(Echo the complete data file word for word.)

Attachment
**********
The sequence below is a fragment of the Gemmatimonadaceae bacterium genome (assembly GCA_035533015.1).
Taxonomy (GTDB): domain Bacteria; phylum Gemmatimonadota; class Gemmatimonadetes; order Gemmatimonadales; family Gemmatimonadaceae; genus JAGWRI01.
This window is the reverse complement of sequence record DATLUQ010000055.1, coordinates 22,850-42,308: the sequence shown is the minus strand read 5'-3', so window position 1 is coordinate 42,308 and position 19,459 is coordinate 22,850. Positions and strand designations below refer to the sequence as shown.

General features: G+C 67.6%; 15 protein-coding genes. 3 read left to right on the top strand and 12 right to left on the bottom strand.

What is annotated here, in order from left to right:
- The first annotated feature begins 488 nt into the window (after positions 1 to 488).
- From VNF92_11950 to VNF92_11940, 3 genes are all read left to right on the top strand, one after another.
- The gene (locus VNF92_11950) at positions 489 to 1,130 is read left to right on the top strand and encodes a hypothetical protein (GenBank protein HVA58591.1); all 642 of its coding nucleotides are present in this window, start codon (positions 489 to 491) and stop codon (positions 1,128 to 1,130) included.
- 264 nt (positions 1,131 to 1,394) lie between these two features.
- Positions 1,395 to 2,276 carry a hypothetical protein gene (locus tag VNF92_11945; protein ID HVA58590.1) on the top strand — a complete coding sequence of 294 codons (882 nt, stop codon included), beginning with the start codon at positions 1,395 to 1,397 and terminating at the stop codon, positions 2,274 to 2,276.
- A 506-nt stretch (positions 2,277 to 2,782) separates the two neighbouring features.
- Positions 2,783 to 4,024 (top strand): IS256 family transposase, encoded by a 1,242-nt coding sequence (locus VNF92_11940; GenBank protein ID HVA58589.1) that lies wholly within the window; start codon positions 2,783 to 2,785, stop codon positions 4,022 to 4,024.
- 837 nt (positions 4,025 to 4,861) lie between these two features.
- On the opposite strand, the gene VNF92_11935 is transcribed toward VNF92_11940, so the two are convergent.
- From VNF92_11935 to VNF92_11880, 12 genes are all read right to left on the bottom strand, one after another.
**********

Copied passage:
The sequence below is a fragment of the Gemmatimonadaceae bacterium genome (assembly GCA_035533015.1).
Taxonomy (GTDB): domain Bacteria; phylum Gemmatimonadota; class Gemmatimonadetes; order Gemmatimonadales; family Gemmatimonadaceae; genus JAGWRI01.
This window is the reverse complement of sequence record DATLUQ010000055.1, coordinates 22,850-42,308: the sequence shown is the minus strand read 5'-3', so window position 1 is coordinate 42,308 and position 19,459 is coordinate 22,850. Positions and strand designations below refer to the sequence as shown.

General features: G+C 67.6%; 15 protein-coding genes. 3 read left to right on the top strand and 12 right to left on the bottom strand.

What is annotated here, in order from left to right:
- The first annotated feature begins 488 nt into the window (after positions 1 to 488).
- From VNF92_11950 to VNF92_11940, 3 genes are all read left to right on the top strand, one after another.
- The gene (locus VNF92_11950) at positions 489 to 1,130 is read left to right on the top strand and encodes a hypothetical protein (GenBank protein HVA58591.1); all 642 of its coding nucleotides are present in this window, start codon (positions 489 to 491) and stop codon (positions 1,128 to 1,130) included.
- 264 nt (positions 1,131 to 1,394) lie between these two features.
- Positions 1,395 to 2,276 carry a hypothetical protein gene (locus tag VNF92_11945; protein ID HVA58590.1) on the top strand — a complete coding sequence of 294 codons (882 nt, stop codon included), beginning with the start codon at positions 1,395 to 1,397 and terminating at the stop codon, positions 2,274 to 2,276.
- A 506-nt stretch (positions 2,277 to 2,782) separates the two neighbouring features.
- Positions 2,783 to 4,024 (top strand): IS256 family transposase, encoded by a 1,242-nt coding sequence (locus VNF92_11940; GenBank protein ID HVA58589.1) that lies wholly within the window; start codon positions 2,783 to 2,785, stop codon positions 4,022 to 4,024.
- 837 nt (positions 4,025 to 4,861) lie between these two features.
- On the opposite strand, the gene VNF92_11935 is transcribed toward VNF92_11940, so the two are convergent.
- From VNF92_11935 to VNF92_11880, 12 genes are all read right to left on the bottom strand, one after another.